Document Type


Peer Reviewed


Publication Date


Scholarship Domain(s)

Scholarship of Discovery; Scholarship of Community Application


This qualitative study sought to gain insight into the motivations, challenges, and behavior patterns of Latin American immigrant families in the Chicago, Illinois area, and can be divided into two parts: research and application. Research was collected by conducting focus group interviews with immigrant parents and children at three Nazarene Hispanic churches in and around Chicago. Questions were asked about the families’ reasons for immigrating and their stories of entry and arrival, but the interviews maintained a particular focus on the changes each family experienced while living in the United States. This study was especially interested to learn about communication patterns between family members, gender and occupational role changes in the new country, and acculturation differences between generations. In the interviews, one researcher worked with a group of five to ten people, posing questions for group discussion. Many times one person’s answer sparked a thought from another participant, so that shared feelings and experiences began to emerge. Through the process of thematic analysis of the recorded interviews, seven of the top struggles of interviewees were identified, including anxiety, changes in roles and identity, family leadership, and parent-child communication. The results of the research were applied to the creation of a series of small group studies for immigrant families, for use both in the churches where the interviews were conducted and elsewhere. One theme was selected per study, and paired with a relevant Biblical immigration narrative—the stories of Naomi and Joseph are two that were included— and pertaining anonymous quotes from the interviews. Questions designed to facilitate constructive conversation between families follow the scripture and quotes, to guide discussion and application of the material, and also allow for the exchange of advice and experience between participating families.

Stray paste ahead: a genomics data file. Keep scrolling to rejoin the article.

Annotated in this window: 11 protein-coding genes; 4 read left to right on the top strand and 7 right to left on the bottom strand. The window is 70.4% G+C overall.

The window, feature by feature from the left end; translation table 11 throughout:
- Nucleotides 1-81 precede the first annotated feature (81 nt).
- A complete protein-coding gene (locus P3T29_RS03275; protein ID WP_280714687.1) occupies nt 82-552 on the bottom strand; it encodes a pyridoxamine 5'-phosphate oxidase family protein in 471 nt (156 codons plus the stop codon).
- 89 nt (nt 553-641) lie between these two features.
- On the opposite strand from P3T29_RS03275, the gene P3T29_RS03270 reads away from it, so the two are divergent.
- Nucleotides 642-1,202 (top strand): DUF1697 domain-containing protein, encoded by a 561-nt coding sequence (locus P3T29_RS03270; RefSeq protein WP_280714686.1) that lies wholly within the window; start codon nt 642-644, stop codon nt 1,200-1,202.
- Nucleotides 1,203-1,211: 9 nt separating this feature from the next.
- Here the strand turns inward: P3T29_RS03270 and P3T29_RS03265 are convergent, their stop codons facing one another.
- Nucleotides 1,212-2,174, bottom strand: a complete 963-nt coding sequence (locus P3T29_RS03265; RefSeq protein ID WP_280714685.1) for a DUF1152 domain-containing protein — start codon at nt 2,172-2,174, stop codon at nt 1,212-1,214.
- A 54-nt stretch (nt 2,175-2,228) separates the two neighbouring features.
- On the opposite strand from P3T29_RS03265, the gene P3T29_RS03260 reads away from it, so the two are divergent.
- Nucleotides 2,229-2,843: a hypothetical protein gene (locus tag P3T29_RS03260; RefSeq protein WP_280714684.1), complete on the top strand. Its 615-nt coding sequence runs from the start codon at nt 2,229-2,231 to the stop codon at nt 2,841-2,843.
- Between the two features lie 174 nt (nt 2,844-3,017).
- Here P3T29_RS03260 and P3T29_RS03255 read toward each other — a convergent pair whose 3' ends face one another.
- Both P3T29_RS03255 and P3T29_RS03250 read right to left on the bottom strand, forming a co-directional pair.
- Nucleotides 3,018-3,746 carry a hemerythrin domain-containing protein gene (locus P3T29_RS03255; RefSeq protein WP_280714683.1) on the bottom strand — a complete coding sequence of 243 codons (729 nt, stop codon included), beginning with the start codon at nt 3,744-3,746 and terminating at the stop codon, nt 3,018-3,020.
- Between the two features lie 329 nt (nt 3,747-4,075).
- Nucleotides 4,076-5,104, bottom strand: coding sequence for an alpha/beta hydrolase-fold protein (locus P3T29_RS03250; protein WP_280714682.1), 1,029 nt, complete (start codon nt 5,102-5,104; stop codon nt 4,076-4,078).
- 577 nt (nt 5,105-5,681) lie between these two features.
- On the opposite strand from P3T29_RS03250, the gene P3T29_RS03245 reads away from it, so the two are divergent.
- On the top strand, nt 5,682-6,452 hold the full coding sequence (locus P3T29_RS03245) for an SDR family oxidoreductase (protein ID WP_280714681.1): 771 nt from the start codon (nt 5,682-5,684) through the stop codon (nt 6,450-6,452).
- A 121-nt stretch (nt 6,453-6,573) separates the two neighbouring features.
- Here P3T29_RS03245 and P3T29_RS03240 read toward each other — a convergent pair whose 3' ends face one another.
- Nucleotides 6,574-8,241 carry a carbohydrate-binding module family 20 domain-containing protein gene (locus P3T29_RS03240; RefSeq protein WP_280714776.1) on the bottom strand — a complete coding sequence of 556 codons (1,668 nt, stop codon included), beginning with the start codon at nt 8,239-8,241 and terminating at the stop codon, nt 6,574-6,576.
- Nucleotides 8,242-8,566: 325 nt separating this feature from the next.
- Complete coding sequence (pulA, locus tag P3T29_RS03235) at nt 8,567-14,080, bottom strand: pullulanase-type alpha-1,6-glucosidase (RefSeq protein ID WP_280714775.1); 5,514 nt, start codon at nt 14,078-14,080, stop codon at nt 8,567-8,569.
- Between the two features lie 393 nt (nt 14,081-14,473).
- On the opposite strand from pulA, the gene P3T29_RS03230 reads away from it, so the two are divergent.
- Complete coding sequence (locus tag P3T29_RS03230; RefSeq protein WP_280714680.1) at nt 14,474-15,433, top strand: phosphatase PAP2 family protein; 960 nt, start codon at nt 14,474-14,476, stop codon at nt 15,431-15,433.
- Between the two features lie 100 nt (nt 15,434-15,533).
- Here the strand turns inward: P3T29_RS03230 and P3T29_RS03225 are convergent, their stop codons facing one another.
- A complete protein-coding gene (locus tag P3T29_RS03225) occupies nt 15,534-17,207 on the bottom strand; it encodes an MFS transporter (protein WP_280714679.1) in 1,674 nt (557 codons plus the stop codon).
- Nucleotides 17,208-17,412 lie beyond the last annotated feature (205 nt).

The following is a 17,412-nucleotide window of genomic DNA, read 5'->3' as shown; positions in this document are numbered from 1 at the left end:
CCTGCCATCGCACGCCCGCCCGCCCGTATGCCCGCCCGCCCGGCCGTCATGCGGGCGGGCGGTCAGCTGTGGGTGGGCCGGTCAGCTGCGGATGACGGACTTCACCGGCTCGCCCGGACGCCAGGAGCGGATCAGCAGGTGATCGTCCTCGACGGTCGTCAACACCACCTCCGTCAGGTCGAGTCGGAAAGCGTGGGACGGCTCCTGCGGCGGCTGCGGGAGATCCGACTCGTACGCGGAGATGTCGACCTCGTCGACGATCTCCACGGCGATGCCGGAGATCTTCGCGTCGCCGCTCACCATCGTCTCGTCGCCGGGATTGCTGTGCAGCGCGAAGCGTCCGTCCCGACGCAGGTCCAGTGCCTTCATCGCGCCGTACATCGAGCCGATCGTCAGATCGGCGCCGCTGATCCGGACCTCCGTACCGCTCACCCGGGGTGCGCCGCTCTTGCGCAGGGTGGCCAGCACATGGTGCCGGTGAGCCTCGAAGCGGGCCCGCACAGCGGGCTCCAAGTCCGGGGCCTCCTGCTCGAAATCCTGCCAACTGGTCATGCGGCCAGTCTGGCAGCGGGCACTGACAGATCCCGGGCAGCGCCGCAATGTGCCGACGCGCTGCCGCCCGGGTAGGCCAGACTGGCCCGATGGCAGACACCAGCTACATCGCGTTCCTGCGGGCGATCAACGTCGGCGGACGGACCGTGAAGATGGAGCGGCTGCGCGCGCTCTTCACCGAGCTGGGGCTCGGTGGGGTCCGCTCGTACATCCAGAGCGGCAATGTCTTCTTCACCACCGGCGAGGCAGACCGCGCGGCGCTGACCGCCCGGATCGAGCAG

Honors Capstone Project completed in 2013 for Olivet Nazarene University.